Louis and Nina are devoid of conscience or empathy. They are by-products of a dog eat dog world and the uncertainty of today’s economy and lack of job security. Both are driven by monetising other people’s misfortune, ensuring their own survival. Epitomising this lack of empathy is Louis’s shift from independence to constructing a business venture by using other people. As well as a new sports car and enhanced equipment he also acquires Rick (played by Riz Ahmed), an intern who he refuses to pay and uses him to help locate crime scenes. Nightcrawler is therefore about how much people are willing to do in order to have a steady job in today’s fluctuating climate.
Where the film is most troubling is in the increasingly radical behaviour of both Louis and Nina and how immoral they’ll become to make money. Through a number of very dark sequences Louis interrupts crime scenes. At one particular car accident he arrives before the police and then moves the body so that he can film it up close. In another scene he watches a shooting unfold and waits for the murderers to leave before entering and filming the victims.
This is voyeurism at its sickest but I never disengaged from the character or story. I wanted him to escape before the police arrived, which is investment married to the nail-biting tension. Louis’s involvement in the crime scenes are mirrored by the news channel. The film doesn’t flinch in characterising the news stations as fear mongering for ratings. Nina watches her two news reporters onscreen and coaches them during a broadcast to stress key words, reminding people of urban crime in predominantly rich, white neighbourhoods and hammering these points to sustain the story. In an age of Fox News or news channels telling us about non-event terrorism raids, can we start calling these scenes authentic instead of satire?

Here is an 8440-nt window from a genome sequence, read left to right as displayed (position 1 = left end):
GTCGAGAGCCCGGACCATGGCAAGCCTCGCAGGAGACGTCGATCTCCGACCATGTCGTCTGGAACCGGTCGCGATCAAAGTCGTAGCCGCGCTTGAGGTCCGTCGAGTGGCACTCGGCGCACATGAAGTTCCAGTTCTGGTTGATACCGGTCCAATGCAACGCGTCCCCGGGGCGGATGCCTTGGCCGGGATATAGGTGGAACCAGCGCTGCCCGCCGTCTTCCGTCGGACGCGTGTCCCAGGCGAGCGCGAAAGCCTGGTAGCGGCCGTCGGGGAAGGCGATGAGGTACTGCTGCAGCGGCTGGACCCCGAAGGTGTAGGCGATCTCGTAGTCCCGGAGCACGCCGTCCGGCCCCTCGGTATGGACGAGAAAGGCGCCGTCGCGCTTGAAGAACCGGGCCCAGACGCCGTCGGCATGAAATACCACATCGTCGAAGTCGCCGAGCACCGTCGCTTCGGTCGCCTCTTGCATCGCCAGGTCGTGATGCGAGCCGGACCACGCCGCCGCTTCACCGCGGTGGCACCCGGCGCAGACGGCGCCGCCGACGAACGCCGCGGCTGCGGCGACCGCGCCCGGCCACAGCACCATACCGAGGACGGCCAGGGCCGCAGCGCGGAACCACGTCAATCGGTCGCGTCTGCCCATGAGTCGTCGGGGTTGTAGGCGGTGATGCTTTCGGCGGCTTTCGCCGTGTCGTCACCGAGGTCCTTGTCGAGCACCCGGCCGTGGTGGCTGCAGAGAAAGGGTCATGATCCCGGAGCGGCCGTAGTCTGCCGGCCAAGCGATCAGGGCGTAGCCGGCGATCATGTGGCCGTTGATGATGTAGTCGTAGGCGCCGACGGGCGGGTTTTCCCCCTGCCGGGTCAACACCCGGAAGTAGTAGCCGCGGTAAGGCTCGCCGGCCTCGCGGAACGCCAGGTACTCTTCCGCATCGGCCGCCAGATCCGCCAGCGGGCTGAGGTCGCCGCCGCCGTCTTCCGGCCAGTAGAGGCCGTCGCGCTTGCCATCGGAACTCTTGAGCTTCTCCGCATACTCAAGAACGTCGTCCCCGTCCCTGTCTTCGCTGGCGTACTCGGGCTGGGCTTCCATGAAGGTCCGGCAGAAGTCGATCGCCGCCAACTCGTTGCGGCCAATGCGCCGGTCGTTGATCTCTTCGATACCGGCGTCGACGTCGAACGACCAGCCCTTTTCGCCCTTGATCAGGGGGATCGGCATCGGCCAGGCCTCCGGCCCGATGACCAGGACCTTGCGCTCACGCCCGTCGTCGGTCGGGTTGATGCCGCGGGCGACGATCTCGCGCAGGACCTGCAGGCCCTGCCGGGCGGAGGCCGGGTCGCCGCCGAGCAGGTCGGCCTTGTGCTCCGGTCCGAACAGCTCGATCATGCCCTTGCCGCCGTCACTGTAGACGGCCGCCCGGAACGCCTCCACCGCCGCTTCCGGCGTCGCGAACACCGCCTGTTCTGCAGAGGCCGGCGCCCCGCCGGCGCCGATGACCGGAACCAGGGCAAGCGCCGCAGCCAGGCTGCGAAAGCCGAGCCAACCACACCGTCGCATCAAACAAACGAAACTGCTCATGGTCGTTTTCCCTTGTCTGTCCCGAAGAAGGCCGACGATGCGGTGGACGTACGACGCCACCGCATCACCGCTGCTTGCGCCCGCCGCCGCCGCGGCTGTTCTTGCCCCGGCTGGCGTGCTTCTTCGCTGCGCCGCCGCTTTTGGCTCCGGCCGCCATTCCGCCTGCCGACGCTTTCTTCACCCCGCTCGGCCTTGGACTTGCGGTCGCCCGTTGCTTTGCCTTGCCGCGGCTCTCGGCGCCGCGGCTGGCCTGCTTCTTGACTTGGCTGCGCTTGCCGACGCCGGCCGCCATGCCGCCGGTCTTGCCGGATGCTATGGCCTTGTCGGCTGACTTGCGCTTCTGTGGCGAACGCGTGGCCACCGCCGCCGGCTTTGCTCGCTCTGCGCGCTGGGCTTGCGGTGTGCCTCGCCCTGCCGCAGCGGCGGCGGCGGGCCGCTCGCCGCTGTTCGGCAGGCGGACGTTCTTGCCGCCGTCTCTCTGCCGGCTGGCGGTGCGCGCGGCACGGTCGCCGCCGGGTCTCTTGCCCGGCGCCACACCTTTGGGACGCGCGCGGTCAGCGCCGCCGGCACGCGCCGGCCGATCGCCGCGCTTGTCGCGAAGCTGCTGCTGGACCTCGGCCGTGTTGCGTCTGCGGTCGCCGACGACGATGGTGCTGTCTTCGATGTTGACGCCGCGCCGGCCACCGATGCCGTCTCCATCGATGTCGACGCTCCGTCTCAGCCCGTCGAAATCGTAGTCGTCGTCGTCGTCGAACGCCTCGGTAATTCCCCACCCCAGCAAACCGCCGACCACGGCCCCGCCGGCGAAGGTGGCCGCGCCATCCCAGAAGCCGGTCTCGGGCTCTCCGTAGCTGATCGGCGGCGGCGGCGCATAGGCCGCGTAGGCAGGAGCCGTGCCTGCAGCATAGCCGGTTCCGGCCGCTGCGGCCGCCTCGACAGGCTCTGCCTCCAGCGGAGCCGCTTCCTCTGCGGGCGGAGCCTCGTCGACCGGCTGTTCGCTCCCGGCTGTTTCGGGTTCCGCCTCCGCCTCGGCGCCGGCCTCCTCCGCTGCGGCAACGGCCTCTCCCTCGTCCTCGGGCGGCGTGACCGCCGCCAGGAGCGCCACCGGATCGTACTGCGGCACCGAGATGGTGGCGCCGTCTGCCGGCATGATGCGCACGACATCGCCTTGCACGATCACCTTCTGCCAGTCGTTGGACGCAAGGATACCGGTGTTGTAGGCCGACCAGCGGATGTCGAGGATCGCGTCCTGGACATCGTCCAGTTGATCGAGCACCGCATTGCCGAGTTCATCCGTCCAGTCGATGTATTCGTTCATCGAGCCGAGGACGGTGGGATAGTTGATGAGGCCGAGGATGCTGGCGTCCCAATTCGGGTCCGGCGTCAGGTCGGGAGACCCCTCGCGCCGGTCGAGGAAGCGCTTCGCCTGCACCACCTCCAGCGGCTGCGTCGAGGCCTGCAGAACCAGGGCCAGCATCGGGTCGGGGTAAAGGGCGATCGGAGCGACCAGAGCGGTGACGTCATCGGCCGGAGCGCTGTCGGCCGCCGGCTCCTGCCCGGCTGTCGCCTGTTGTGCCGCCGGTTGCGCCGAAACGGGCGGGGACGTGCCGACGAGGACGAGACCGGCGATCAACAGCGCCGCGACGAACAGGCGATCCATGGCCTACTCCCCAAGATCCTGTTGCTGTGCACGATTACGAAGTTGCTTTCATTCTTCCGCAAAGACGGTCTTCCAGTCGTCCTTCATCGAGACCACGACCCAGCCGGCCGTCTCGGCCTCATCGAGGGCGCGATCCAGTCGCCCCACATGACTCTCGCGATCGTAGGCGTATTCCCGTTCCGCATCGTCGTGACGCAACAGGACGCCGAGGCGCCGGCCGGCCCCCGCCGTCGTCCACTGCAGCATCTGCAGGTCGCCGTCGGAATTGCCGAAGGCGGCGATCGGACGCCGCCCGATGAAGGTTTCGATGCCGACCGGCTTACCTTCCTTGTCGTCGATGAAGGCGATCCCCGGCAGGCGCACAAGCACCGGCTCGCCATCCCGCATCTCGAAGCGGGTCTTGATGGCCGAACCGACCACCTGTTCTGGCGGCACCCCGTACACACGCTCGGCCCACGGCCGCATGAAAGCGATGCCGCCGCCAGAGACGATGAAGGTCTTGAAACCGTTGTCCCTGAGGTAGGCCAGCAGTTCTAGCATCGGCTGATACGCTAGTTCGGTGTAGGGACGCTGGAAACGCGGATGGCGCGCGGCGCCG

One action at the end of the film feels sour but until then Gilroy’s debut is hugely impressive. It employs and subverts a relatable subject matter, the necessity for people to find paying work, to access an otherwise terrible character. The pacing of this story appropriately runs at high energy, channelling the velocity and rhythms of an action movie. Filming mostly at night is also both stylistic and metaphoric because the film’s characters evoke darkness. Louis Bloom, refreshingly devoid of redemption, isn’t a person but an embodiment of the evil lying inside us. His journey isn’t a transformation but a descent, stressing how far a person, one the director compares to a coyote, will overstep others to survive. The fact Gyllenhaal holds our attention and our care for so much of this film is an achievement but also strangely terrifying.
Summary: The fact Gyllenhaal holds our attention and our care for so much of this film is an achievement but also strangely terrifying.